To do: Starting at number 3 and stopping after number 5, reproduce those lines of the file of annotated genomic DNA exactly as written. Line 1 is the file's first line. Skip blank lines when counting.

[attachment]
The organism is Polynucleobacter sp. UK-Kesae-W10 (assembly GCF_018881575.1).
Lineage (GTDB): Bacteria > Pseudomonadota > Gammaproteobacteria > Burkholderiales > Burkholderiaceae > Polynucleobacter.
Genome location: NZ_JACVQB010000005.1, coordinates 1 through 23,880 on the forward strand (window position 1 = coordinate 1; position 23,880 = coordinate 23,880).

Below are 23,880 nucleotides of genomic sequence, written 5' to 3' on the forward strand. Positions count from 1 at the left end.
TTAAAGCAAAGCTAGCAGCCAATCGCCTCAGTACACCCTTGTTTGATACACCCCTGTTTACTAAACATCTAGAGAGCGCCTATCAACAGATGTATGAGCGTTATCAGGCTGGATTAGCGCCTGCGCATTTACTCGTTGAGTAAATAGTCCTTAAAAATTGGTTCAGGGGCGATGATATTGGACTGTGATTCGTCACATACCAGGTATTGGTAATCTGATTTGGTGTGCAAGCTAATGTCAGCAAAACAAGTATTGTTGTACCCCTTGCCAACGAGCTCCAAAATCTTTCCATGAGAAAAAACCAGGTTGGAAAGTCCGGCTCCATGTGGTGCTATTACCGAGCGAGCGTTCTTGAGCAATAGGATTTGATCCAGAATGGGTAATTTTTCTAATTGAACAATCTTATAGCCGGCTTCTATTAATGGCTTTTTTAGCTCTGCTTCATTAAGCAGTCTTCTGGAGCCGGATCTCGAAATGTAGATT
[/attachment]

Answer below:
Genome location: NZ_JACVQB010000005.1, coordinates 1 through 23,880 on the forward strand (window position 1 = coordinate 1; position 23,880 = coordinate 23,880).

Below are 23,880 nucleotides of genomic sequence, written 5' to 3' on the forward strand. Positions count from 1 at the left end.
TTAAAGCAAAGCTAGCAGCCAATCGCCTCAGTACACCCTTGTTTGATACACCCCTGTTTACTAAACATCTAGAGAGCGCCTATCAACAGATGTATGAGCGTTATCAGGCTGGATTAGCGCCTGCGCATTTACTCGTTGAGTAAATAGTCCTTAAAAATTGGTTCAGGGGCGATGATATTGGACTGTGATTCGTCACATACCAGGTATTGGTAATCTGATTTGGTGTGCAAGCTAATGTCAGCAAAACAAGTATTGTTGTACCCCTTGCCAACGAGCTCCAAAATCTTTCCATGAGAAAAAACCAGGTTGGAAAGTCCGGCTCCATGTGGTGCTATTACCGAGCGAGCGTTCTTGAGCAATAGGATTTGATCCAGAATGGGTAATTTTTCTAATTGAACAATCTTATAGCCGGCTTCTATTAATGGCTTTTTTAGCTCTGCTTCATTAAGCAGTCTTCTGGAGCCGGATCTCGAAATGTAGATT